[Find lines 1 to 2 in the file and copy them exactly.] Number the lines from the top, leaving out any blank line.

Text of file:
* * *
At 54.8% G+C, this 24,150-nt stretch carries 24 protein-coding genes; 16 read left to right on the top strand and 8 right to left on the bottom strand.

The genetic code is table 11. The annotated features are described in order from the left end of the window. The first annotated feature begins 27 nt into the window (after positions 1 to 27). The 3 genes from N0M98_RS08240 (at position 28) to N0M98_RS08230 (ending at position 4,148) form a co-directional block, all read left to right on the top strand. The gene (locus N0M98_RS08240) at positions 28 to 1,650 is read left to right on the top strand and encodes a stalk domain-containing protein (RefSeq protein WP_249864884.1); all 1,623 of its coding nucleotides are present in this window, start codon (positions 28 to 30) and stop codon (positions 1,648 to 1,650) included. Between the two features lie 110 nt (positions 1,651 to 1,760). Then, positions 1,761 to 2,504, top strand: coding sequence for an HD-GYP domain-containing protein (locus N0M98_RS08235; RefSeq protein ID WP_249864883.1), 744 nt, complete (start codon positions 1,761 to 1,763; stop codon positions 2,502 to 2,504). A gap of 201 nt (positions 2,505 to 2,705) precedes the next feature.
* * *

At 54.8% G+C, this 24,150-nt stretch carries 24 protein-coding genes; 16 read left to right on the top strand and 8 right to left on the bottom strand.

The genetic code is table 11. The annotated features are described in order from the left end of the window. The first annotated feature begins 27 nt into the window (after positions 1 to 27). The 3 genes from N0M98_RS08240 (at position 28) to N0M98_RS08230 (ending at position 4,148) form a co-directional block, all read left to right on the top strand. The gene (locus N0M98_RS08240) at positions 28 to 1,650 is read left to right on the top strand and encodes a stalk domain-containing protein (RefSeq protein WP_249864884.1); all 1,623 of its coding nucleotides are present in this window, start codon (positions 28 to 30) and stop codon (positions 1,648 to 1,650) included. Between the two features lie 110 nt (positions 1,651 to 1,760). Then, positions 1,761 to 2,504, top strand: coding sequence for an HD-GYP domain-containing protein (locus N0M98_RS08235; RefSeq protein ID WP_249864883.1), 744 nt, complete (start codon positions 1,761 to 1,763; stop codon positions 2,502 to 2,504). A gap of 201 nt (positions 2,505 to 2,705) precedes the next feature.